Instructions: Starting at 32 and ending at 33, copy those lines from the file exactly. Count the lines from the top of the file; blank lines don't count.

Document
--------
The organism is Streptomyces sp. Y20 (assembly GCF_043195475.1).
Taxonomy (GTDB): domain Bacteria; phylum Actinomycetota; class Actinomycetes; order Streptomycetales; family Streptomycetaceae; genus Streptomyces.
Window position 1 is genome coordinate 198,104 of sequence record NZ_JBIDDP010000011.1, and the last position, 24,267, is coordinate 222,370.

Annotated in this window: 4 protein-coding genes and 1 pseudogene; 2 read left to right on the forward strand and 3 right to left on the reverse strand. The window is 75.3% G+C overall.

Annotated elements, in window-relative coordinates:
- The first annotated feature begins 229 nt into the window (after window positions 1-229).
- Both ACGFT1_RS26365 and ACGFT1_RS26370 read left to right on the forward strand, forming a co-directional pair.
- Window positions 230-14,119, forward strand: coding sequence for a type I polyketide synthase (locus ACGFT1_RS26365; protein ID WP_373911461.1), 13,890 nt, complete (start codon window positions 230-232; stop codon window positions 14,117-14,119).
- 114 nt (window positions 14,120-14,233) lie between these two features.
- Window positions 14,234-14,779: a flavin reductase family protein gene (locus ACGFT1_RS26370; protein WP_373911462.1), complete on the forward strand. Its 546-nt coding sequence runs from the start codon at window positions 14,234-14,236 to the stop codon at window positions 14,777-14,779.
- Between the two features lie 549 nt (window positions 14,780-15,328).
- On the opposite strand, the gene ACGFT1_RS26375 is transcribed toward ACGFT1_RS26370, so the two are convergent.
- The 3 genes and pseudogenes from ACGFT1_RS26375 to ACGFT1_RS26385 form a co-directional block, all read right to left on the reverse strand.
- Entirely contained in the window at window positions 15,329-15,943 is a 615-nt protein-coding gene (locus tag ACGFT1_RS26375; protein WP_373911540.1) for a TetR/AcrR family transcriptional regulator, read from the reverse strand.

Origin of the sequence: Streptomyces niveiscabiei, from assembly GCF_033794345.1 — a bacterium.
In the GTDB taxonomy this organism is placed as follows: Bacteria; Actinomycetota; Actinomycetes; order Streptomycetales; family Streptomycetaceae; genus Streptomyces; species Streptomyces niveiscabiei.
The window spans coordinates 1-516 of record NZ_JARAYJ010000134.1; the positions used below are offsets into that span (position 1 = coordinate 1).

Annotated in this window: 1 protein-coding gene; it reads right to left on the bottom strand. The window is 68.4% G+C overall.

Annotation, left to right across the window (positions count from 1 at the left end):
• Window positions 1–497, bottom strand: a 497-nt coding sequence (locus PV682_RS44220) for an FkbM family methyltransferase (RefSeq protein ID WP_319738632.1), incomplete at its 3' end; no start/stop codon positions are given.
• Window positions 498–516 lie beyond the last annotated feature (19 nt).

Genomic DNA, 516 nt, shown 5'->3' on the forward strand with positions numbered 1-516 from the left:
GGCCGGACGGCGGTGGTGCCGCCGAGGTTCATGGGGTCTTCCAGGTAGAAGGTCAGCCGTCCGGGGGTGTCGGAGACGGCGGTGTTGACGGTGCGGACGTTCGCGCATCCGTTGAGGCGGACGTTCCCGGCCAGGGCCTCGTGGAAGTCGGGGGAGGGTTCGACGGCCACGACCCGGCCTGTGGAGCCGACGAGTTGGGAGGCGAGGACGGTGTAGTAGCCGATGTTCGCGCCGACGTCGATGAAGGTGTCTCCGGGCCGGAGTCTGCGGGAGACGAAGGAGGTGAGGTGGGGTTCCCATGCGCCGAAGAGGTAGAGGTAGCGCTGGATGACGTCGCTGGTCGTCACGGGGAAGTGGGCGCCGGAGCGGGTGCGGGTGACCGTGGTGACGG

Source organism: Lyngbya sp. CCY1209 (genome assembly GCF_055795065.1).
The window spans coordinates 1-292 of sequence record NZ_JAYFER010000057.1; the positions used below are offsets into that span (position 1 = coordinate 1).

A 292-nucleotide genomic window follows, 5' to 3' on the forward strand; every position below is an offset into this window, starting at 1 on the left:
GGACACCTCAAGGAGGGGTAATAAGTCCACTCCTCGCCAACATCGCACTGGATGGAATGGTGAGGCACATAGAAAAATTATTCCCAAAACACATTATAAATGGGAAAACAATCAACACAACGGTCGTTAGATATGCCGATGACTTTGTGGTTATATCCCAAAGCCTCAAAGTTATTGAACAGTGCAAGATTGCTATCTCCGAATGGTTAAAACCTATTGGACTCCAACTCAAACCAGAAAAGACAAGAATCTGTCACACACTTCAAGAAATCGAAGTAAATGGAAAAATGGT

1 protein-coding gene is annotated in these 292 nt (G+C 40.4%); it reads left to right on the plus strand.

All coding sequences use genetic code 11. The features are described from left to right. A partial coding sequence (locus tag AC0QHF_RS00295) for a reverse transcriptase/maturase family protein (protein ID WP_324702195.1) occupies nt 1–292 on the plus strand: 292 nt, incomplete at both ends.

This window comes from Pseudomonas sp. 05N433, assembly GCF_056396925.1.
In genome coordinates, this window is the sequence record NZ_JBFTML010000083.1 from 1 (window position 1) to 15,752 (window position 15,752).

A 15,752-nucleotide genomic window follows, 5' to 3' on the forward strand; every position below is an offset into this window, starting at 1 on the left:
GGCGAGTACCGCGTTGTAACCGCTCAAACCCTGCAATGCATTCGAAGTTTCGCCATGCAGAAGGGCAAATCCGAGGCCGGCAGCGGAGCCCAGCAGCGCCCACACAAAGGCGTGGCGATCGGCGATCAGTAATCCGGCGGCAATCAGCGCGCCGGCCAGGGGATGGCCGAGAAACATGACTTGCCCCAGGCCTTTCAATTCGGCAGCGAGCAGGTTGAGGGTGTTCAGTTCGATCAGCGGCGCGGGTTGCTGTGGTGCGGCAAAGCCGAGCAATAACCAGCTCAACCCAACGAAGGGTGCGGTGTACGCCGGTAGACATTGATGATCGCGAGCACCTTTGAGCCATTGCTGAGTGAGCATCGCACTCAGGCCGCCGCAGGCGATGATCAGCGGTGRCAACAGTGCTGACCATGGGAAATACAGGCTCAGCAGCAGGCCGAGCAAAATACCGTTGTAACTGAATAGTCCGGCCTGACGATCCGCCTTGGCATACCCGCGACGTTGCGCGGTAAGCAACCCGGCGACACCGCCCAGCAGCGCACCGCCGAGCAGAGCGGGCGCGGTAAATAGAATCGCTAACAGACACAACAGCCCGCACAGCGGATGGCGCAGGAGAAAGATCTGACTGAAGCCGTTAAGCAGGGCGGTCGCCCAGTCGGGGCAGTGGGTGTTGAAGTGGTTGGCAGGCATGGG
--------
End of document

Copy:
A 15,752-nucleotide genomic window follows, 5' to 3' on the forward strand; every position below is an offset into this window, starting at 1 on the left:
GGCGAGTACCGCGTTGTAACCGCTCAAACCCTGCAATGCATTCGAAGTTTCGCCATGCAGAAGGGCAAATCCGAGGCCGGCAGCGGAGCCCAGCAGCGCCCACACAAAGGCGTGGCGATCGGCGATCAGTAATCCGGCGGCAATCAGCGCGCCGGCCAGGGGATGGCCGAGAAACATGACTTGCCCCAGGCCTTTCAATTCGGCAGCGAGCAGGTTGAGGGTGTTCAGTTCGATCAGCGGCGCGGGTTGCTGTGGTGCGGCAAAGCCGAGCAATAACCAGCTCAACCCAACGAAGGGTGCGGTGTACGCCGGTAGACATTGATGATCGCGAGCACCTTTGAGCCATTGCTGAGTGAGCATCGCACTCAGGCCGCCGCAGGCGATGATCAGCGGTGRCAACAGTGCTGACCATGGGAAATACAGGCTCAGCAGCAGGCCGAGCAAAATACCGTTGTAACTGAATAGTCCGGCCTGACGATCCGCCTTGGCATACCCGCGACGTTGCGCGGTAAGCAACCCGGCGACACCGCCCAGCAGCGCACCGCCGAGCAGAGCGGGCGCGGTAAATAGAATCGCTAACAGACACAACAGCCCGCACAGCGGATGGCGCAGGAGAAAGATCTGACTGAAGCCGTTAAGCAGGGCGGTCGCCCAGTCGGGGCAGTGGGTGTTGAAGTGGTTGGCAGGCATGGG